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EDI and American Law: A Practical Guide.

Author: Benjamin Wright Publisher: TDCC: Electronic Data Interchange Association, 225 Reinekers Lane, Suite 550, Alexandria, VA 22314; 1989, 140 pages, softback: $69.95 Reviewer: Michael W. Beasley; Attorney specializing in physical security, national security law, and international business; Member of ASIS

Electronic data interchange (EDI) could expedite commercial transactions the way word processing has modernized and enhanced written communications. Indeed, in the 20 years since EDI'S introduction, millions of transactions have been accomplished by transmitting electronic data through computer networks.

Wright has performed a solid service for businesses that use EDI and those thinking of adopting this rapid and accurate means of commercial trade and information exchange. EDI and American Law: A Practical Guide effectively examines the myriad complex legal implications of EDI while describing fundamental terms and uses of this expanding technology.

The legal issues surrounding EDI are based on machine-generated and machine-readable data and the fact that such data does not easily fit into traditional legal concepts. Rather than standard English language free text, EDI uses computer language based on commonly used or specially designed software programs agreed on by the EDI system trading partners. Electronic information exchange may result in agreements and contracts between trading partners, but the form of agreement is unfamiliar when referring to common legal guides such as the Uniform Commercial Code (UCC).

Wright notes the expanding uses of EDI for documents such as commercial purchase orders, freight forwarding and insurance commitments, letters of credit, invoices, payments, and government regulatory compliance filings. Each use involves peculiar applications of the law, and the use of EDI creates unique issues in complying with legal requirements.

The primary considerations Wright analyzes include whether EDI transmissions constitute the "writing" required for certain types of commercial transactions under the UCC and whether verification of transmissions by methods such as sender identification codes constitutes a "signature" on agreements concluded through EDI.

Wright cites no specific court cases adjudicating these issues. He hypothesizes, however, that the flexibility of commercial legal authorities such as the UCC will permit courts to conclude logically that requirements for both a written document and a signature can be met through EDI transmissions and electronic record-keeping procedures.

More importantly, Wright suggests ways to craft EDI trading partner agreements that anticipate critical legal requirements and stipulate provisions for common definitions, interpretation of terms, and resolution of disputes. Thus, EDI users may avoid costly and prolonged litigation by putting effective agreements in place before disputes arise.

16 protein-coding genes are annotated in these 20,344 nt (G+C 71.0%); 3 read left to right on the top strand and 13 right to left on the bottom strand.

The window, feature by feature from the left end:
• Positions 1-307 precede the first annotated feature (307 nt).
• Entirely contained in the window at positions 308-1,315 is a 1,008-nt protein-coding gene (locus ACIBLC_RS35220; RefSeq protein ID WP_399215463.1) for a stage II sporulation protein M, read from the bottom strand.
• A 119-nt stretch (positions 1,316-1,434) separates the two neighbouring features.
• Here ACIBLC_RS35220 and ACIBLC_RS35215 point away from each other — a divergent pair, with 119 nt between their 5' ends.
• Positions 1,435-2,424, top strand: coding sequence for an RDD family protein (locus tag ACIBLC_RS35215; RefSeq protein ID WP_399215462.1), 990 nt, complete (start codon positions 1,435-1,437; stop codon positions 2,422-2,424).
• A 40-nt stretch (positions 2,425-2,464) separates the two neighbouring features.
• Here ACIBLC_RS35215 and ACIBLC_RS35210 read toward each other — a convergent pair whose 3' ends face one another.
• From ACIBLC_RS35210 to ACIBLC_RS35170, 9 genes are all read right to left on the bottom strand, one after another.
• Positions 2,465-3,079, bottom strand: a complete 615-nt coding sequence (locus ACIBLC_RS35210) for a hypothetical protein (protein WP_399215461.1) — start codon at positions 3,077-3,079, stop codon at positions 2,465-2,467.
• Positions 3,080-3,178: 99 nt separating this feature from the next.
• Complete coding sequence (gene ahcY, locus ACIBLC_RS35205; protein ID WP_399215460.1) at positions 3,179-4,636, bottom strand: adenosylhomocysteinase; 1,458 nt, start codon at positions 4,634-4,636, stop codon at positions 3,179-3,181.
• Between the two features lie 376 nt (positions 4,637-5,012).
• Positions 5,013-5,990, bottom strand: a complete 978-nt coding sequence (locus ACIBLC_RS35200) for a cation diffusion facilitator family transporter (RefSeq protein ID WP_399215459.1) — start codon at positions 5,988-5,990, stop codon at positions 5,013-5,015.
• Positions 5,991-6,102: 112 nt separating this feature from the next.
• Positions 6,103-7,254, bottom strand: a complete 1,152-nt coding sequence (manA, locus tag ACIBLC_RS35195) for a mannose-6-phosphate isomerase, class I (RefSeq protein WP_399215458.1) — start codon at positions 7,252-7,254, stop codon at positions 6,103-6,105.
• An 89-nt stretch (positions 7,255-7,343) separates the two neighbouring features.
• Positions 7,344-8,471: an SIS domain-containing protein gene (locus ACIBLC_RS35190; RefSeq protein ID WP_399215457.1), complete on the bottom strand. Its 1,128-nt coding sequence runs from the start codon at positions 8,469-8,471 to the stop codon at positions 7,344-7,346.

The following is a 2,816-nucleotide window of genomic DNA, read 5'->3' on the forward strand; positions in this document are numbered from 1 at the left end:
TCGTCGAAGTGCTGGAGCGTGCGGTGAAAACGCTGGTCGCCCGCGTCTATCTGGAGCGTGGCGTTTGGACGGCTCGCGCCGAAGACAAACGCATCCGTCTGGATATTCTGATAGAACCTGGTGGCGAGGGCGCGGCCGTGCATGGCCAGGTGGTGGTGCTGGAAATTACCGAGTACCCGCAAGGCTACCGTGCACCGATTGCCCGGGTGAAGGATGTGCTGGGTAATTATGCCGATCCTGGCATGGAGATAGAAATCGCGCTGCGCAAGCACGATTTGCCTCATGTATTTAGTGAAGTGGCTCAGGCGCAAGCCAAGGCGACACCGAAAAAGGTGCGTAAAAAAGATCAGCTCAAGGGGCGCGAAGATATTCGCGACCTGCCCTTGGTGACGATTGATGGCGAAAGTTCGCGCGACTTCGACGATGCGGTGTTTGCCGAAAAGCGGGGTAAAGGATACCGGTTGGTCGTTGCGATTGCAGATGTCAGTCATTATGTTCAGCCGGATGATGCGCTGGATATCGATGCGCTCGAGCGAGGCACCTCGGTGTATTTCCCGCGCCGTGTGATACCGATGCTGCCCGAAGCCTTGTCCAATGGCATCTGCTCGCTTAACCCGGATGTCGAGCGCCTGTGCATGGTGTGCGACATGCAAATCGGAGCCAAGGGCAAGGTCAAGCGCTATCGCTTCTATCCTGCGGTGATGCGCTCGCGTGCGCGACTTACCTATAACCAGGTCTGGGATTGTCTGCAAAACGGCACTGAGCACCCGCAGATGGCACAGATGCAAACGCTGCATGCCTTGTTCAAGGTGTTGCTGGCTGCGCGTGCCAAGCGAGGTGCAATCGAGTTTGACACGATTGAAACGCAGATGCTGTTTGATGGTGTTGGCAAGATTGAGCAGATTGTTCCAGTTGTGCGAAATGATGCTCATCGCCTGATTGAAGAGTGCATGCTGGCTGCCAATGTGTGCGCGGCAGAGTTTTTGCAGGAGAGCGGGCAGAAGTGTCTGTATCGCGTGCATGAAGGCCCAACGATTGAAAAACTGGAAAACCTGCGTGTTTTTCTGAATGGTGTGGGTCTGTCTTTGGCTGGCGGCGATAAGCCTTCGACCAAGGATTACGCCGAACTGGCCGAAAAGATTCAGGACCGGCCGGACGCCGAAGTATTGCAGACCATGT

The author also discusses legal issues regarding EDI network agreements between EDI users and third-party networks. Users must ensure that such agreements protect the trading partners' legal rights and provide for satisfactory audit trails in transmitting and recording commercial information.

Wright also covers similarities in legal concerns between EDI and electronic funds transfer systems, record keeping laws and their relevance to EDI, and potential EDI antitrust implications. In each instance, Wright focuses on the law's practical impact and provides pragmatic approaches to address the legal issues.

Sponsored by the publisher, the Electronic Data Interchange Association, Wright has created a handy guide for identifying and analyzing EDI-associated legal issues useful to attorneys, businesspersons, and corporate general counsel.

At the same time, EDI and American Law: A Practical Guide introduces EDI technology, terms, and applications and is invaluable as a basic primer or desktop reference for EDI users. Given the current dearth of material on this topic, Wright's efforts are commendable. As promised in the title, it's practical. For a legal reference, that combination is alto ether too rare.
COPYRIGHT 1990 American Society for Industrial Security
No portion of this article can be reproduced without the express written permission from the copyright holder.
Copyright 1990 Gale, Cengage Learning. All rights reserved.

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Author:Beasley, Michael W.
Publication:Security Management
Article Type:Book Review
Date:May 1, 1990
Words:584
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